The small rubber boat manned by two Pakistani Navy personnel churned through the vast expanse of brown water, passing scattered clumps of treetops and the thatched roofs of a few houses in search of stranded villagers.
The craft was part of an operation to rescue people around Sukkur, the city in Sindh Province where the wall of water unleashed by the worst flooding in Pakistan's history was cresting Tuesday as it moved south down the Indus River toward the Arabian Sea.
Those who didn't heed warnings to evacuate areas near the river, refusing to believe that their homes would be submerged, are now marooned on rooftops or in trees by a surging tide infested with snakes. They have little or no food, are forced to drink the filthy water, and are prey to bands of boat-borne bandits.
The water, which had risen slowly here for a week, gushed up over the weekend as the main body of the torrent swept in from the north, drowning farmlands and jungle as far the eye can see.
The flooding has killed some 1,600 people and affected 14 million others, according to the United Nations, overwhelming the government's ability to cope and submerging some of the most heavily populated areas and fertile agricultural lands. In Sindh alone, some 1.5 million people have been displaced so far, provincial authorities said Tuesday.
A McClatchy reporter rode aboard the boat as it left the riverbank at Rohri, a small town near Sukkur, where the river was 13 feet deep. The craft had been under way for about an hour before our guide, a local man, pointed to trees sticking out of the water. There he said, was his village, Allah Dhinoo.
As the boat approached, a man's yelling led the boat through a tangle of treetops to a thatched roof. Nearby, two young men waded through the neck-high flood. From just under the roof, inches above the water, a third was carried to the boat, a disabled man who had been suspended on a bed placed on the rafters.
The men refused to leave without a goat, which was loaded onto the boat, along with what appeared to be a fighting cock, two smaller birds in a cage, two trunks of possessions and a cache of shotguns. Left behind on the roof were several dogs that howled pleadingly as the craft departed.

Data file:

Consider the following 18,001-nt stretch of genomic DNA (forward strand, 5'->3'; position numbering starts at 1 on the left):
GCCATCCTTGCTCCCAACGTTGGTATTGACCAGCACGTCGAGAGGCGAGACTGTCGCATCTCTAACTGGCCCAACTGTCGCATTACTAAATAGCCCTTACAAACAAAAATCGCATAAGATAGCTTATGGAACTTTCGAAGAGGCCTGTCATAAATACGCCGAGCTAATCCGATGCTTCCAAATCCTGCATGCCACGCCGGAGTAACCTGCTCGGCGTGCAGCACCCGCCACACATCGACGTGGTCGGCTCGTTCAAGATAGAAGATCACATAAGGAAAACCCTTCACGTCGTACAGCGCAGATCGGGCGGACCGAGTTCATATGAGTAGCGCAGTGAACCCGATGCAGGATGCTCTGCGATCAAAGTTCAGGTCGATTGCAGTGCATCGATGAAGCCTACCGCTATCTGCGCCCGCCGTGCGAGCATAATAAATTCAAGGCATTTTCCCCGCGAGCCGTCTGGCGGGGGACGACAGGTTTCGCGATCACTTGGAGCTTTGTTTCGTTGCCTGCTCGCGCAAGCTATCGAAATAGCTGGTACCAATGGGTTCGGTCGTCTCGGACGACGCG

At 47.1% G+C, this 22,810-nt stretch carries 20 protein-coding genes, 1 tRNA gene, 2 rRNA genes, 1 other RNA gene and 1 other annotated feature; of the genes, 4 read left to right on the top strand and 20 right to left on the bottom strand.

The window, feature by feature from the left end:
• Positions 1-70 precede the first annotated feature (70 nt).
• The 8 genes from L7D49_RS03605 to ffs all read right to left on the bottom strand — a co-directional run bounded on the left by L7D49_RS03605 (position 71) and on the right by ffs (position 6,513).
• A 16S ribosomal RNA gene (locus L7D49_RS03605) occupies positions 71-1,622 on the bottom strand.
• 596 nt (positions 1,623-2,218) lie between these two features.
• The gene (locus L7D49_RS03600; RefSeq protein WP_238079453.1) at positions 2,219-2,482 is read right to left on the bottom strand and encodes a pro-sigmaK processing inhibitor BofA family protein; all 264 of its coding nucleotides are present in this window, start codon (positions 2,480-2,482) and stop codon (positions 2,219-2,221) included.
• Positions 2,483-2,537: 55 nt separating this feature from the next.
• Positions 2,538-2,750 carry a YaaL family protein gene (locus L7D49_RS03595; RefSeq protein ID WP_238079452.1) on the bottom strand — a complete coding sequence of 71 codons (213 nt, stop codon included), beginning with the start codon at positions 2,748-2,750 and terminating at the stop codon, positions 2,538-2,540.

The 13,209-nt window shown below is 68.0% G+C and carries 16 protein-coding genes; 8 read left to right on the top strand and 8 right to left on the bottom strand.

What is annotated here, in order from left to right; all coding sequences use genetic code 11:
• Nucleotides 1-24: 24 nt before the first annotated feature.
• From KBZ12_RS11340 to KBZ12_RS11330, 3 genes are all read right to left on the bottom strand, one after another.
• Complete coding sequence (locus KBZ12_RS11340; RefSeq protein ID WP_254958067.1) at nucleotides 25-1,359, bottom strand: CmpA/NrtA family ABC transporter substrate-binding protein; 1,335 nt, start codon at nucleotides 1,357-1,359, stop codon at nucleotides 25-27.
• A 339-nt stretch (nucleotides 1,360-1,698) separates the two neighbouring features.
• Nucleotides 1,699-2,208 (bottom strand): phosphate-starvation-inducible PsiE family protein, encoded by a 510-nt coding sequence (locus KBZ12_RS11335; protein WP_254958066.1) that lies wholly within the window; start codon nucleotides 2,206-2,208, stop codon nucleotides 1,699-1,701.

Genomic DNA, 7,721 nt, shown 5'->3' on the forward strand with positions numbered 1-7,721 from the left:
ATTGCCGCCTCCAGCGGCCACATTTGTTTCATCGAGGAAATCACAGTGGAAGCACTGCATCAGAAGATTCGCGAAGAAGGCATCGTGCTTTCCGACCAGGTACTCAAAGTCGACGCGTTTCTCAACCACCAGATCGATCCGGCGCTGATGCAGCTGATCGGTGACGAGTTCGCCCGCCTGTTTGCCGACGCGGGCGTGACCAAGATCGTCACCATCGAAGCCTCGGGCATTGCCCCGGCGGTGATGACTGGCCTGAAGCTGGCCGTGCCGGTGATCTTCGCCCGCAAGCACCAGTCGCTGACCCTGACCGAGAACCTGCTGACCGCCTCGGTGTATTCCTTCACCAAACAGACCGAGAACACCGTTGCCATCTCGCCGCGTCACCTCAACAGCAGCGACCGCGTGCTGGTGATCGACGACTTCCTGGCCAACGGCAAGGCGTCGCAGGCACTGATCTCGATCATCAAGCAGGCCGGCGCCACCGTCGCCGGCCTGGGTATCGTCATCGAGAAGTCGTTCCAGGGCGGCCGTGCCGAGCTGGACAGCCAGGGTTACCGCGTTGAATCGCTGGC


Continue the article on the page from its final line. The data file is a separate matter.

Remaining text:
"That's to deal with the bandits," explained 30-year-old Nadir Ali Bhurro, pointing to the shotguns as he climbed aboard, clad in only a loincloth, having first taken care to lock his submerged house. "We have to bring our valuables because the bandits have big boats and they'll take our stuff when we're gone."
The Sindh countryside is notorious for bandits and the area by the river was always a favorite hideout. The outlaws apparently have been taking advantage of the floods by ransacking abandoned homes.
At the next stop, four men and a woman were huddled on a flimsy roof. They'd stacked their belongings in locked trunks atop a brick structure nearby, along with a tall metal cylinder for storing grain.
"We've just been eating rice for the last few days," said Atta Mohammad, 20. "And drinking the river water."
At a third stop, just a few hundred yards away, chickens that had been surviving on a thatched roof were tied up, bundled into a steel trunk, and brought aboard the boat, along with the man who had been minding them.
"The chickens are very valuable," explained Bhurro, who gave only one name. "What else are we going to live on once we're out of the village?"
The boat's crew was indulgent, allowing the animals and other belongings on board. The victims of this flood are dirt poor. Most have lost their annual store of grain.
"People don't leave their birds behind," said Guftar Ahmed, who was steering the craft. "We have to try to accommodate their needs."
As the boat turned to return to Rohri, small heads became visible bobbing along in mid-stream. Those too desperate to wait for rescue were swimming for dry land, a distance of several miles.
When we approached, it was obvious that the swimmers, several young men, were exhausted. With no room left on the boat, two clung to the sides and were pulled along through the flood.
Their shriveled hands, barely able to hang on, testified to the hours they'd spent in the water. They had lashed empty plastic jugs around themselves for buoyancy, and had wrapped their clothes around their heads.
Once on land, Ashiq Ali, 20, said that the pair had taken to the water when they finally abandoned a hope of saving their buffaloes.
"We got very tired [swimming]," said Ali, from Alaf Kacha village, about eight miles away. "Back there, we have 30 buffaloes. Each is worth 30,000 rupees ($350). How could we just leave them behind?"
The rescue mission had taken three hours. The boat turned around to retrieve other swimmers. Many such missions take five or six hours, said Major Noor Ulamin, who was supervising rescue missions from the riverbank.
"These people don't understand the gravity of the situation, how far the water will rise," Ulamin said. "It is still rising."